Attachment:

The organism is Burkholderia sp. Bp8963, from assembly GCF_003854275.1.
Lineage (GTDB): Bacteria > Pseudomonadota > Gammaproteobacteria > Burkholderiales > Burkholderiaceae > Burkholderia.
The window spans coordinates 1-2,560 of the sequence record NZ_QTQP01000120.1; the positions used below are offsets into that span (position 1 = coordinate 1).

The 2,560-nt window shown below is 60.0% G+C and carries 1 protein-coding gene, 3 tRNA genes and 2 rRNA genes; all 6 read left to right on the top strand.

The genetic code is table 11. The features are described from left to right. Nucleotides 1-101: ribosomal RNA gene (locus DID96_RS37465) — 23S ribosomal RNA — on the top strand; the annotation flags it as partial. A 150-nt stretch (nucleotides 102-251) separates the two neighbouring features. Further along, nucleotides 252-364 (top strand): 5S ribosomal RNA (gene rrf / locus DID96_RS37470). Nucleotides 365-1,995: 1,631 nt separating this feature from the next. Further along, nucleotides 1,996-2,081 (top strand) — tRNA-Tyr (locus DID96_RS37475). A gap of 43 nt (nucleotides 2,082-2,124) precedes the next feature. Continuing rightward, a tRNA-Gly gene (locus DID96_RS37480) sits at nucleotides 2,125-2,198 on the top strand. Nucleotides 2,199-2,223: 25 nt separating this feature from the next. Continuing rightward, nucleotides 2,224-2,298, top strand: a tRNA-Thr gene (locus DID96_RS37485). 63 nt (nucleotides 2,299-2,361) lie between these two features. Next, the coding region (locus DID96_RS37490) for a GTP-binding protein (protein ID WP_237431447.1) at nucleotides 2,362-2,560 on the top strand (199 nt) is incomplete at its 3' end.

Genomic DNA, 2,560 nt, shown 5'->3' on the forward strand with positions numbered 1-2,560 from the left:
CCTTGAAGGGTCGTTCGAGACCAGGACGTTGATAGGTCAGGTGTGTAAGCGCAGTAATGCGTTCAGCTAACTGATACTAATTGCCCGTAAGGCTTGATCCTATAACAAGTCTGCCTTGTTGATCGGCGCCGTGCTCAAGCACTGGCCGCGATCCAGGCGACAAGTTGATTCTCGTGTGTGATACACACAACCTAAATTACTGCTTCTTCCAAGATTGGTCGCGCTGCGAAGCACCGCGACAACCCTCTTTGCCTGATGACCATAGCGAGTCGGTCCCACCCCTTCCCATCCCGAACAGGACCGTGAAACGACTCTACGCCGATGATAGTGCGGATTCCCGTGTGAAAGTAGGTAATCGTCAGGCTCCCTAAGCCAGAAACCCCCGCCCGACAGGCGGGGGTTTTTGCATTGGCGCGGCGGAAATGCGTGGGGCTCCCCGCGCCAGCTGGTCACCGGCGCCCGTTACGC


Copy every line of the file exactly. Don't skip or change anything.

The organism is Burkholderia sp. Bp8963, from assembly GCF_003854275.1.
Lineage (GTDB): Bacteria > Pseudomonadota > Gammaproteobacteria > Burkholderiales > Burkholderiaceae > Burkholderia.
The window spans coordinates 1-2,560 of the sequence record NZ_QTQP01000120.1; the positions used below are offsets into that span (position 1 = coordinate 1).

The 2,560-nt window shown below is 60.0% G+C and carries 1 protein-coding gene, 3 tRNA genes and 2 rRNA genes; all 6 read left to right on the top strand.

The genetic code is table 11. The features are described from left to right. Nucleotides 1-101: ribosomal RNA gene (locus DID96_RS37465) — 23S ribosomal RNA — on the top strand; the annotation flags it as partial. A 150-nt stretch (nucleotides 102-251) separates the two neighbouring features. Further along, nucleotides 252-364 (top strand): 5S ribosomal RNA (gene rrf / locus DID96_RS37470). Nucleotides 365-1,995: 1,631 nt separating this feature from the next. Further along, nucleotides 1,996-2,081 (top strand) — tRNA-Tyr (locus DID96_RS37475). A gap of 43 nt (nucleotides 2,082-2,124) precedes the next feature. Continuing rightward, a tRNA-Gly gene (locus DID96_RS37480) sits at nucleotides 2,125-2,198 on the top strand. Nucleotides 2,199-2,223: 25 nt separating this feature from the next. Continuing rightward, nucleotides 2,224-2,298, top strand: a tRNA-Thr gene (locus DID96_RS37485). 63 nt (nucleotides 2,299-2,361) lie between these two features. Next, the coding region (locus DID96_RS37490) for a GTP-binding protein (protein ID WP_237431447.1) at nucleotides 2,362-2,560 on the top strand (199 nt) is incomplete at its 3' end.

Genomic DNA, 2,560 nt, shown 5'->3' on the forward strand with positions numbered 1-2,560 from the left:
CCTTGAAGGGTCGTTCGAGACCAGGACGTTGATAGGTCAGGTGTGTAAGCGCAGTAATGCGTTCAGCTAACTGATACTAATTGCCCGTAAGGCTTGATCCTATAACAAGTCTGCCTTGTTGATCGGCGCCGTGCTCAAGCACTGGCCGCGATCCAGGCGACAAGTTGATTCTCGTGTGTGATACACACAACCTAAATTACTGCTTCTTCCAAGATTGGTCGCGCTGCGAAGCACCGCGACAACCCTCTTTGCCTGATGACCATAGCGAGTCGGTCCCACCCCTTCCCATCCCGAACAGGACCGTGAAACGACTCTACGCCGATGATAGTGCGGATTCCCGTGTGAAAGTAGGTAATCGTCAGGCTCCCTAAGCCAGAAACCCCCGCCCGACAGGCGGGGGTTTTTGCATTGGCGCGGCGGAAATGCGTGGGGCTCCCCGCGCCAGCTGGTCACCGGCGCCCGTTACGC